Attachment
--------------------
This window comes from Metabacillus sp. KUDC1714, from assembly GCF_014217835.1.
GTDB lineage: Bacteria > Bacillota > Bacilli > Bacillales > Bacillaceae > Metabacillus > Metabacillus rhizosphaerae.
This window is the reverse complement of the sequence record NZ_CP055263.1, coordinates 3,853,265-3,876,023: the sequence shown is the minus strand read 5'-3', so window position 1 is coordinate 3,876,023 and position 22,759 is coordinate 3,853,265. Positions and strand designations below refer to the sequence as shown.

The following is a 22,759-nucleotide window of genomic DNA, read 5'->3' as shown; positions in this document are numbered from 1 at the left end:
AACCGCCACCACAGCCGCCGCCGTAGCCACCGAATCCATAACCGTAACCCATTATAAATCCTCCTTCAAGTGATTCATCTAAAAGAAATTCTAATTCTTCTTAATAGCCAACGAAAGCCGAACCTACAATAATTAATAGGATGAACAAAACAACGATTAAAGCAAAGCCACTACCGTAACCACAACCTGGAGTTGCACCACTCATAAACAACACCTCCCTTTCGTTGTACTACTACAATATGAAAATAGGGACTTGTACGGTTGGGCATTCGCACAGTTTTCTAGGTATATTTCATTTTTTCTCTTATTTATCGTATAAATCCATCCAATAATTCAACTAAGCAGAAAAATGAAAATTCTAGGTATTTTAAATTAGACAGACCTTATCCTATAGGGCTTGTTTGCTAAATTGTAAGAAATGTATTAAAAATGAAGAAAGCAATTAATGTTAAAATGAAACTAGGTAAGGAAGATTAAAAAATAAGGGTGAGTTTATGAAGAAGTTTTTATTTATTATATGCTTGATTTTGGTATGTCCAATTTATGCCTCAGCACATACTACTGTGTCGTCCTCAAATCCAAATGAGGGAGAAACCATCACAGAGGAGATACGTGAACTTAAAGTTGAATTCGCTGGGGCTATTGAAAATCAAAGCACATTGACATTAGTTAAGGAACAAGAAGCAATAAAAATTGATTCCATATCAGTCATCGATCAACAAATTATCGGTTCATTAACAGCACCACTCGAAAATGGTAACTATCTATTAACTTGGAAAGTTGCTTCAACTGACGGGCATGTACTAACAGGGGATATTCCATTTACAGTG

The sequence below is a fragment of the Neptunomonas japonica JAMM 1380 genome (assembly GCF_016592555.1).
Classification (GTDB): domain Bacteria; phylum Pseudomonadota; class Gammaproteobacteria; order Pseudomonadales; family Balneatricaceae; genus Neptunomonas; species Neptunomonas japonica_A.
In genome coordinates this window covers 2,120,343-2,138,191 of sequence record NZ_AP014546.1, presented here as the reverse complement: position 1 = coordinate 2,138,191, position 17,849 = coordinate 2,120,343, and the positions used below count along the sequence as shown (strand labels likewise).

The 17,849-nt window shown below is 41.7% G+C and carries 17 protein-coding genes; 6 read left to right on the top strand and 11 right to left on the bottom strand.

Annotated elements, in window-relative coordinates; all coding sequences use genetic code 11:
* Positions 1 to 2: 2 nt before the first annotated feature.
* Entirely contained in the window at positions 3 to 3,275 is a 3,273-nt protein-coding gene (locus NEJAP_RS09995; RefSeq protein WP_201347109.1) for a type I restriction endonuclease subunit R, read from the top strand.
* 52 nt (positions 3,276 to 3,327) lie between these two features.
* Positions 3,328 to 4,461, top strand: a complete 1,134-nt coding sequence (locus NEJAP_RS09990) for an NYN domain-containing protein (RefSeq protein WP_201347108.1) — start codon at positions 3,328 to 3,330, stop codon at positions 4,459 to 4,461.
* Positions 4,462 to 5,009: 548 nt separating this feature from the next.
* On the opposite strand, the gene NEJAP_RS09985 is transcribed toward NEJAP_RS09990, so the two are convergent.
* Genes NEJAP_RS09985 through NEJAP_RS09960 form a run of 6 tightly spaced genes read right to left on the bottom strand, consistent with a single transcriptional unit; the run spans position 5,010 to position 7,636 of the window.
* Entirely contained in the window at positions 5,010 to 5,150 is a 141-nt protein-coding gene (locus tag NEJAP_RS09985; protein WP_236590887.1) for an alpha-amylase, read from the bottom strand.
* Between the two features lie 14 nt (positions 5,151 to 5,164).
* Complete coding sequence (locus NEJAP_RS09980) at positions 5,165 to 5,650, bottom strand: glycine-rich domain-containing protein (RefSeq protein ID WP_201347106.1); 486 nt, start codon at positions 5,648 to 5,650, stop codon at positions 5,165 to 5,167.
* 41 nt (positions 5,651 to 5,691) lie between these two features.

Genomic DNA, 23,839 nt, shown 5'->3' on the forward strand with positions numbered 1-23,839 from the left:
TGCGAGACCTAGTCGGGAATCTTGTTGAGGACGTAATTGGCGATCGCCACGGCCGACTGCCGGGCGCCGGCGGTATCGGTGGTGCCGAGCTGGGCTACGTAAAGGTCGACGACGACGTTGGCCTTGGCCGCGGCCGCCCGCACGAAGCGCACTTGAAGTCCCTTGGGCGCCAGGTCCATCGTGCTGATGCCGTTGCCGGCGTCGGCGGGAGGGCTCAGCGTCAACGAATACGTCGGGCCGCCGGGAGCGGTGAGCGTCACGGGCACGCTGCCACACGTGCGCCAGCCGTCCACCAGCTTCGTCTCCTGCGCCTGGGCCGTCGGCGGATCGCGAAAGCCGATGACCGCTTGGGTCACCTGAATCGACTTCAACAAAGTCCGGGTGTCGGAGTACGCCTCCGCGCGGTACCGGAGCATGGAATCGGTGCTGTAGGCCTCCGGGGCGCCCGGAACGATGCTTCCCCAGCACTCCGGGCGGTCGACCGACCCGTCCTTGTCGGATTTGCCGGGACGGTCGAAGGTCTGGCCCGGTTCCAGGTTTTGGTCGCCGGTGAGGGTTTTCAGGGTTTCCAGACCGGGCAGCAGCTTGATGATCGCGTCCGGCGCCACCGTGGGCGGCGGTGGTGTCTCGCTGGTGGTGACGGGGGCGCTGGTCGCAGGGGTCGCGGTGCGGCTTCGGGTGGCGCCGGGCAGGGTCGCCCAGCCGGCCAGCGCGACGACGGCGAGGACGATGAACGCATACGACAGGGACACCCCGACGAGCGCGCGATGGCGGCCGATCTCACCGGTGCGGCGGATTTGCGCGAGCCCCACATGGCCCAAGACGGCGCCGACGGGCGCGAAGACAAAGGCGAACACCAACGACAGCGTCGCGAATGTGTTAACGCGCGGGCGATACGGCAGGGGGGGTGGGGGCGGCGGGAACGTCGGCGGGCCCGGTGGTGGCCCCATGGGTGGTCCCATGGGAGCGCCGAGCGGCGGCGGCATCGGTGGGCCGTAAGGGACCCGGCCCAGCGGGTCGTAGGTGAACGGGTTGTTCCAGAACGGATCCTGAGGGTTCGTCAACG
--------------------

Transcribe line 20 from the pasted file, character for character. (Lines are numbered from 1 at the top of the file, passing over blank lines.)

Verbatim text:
* Complete coding sequence (locus NEJAP_RS09980) at positions 5,165 to 5,650, bottom strand: glycine-rich domain-containing protein (RefSeq protein ID WP_201347106.1); 486 nt, start codon at positions 5,648 to 5,650, stop codon at positions 5,165 to 5,167.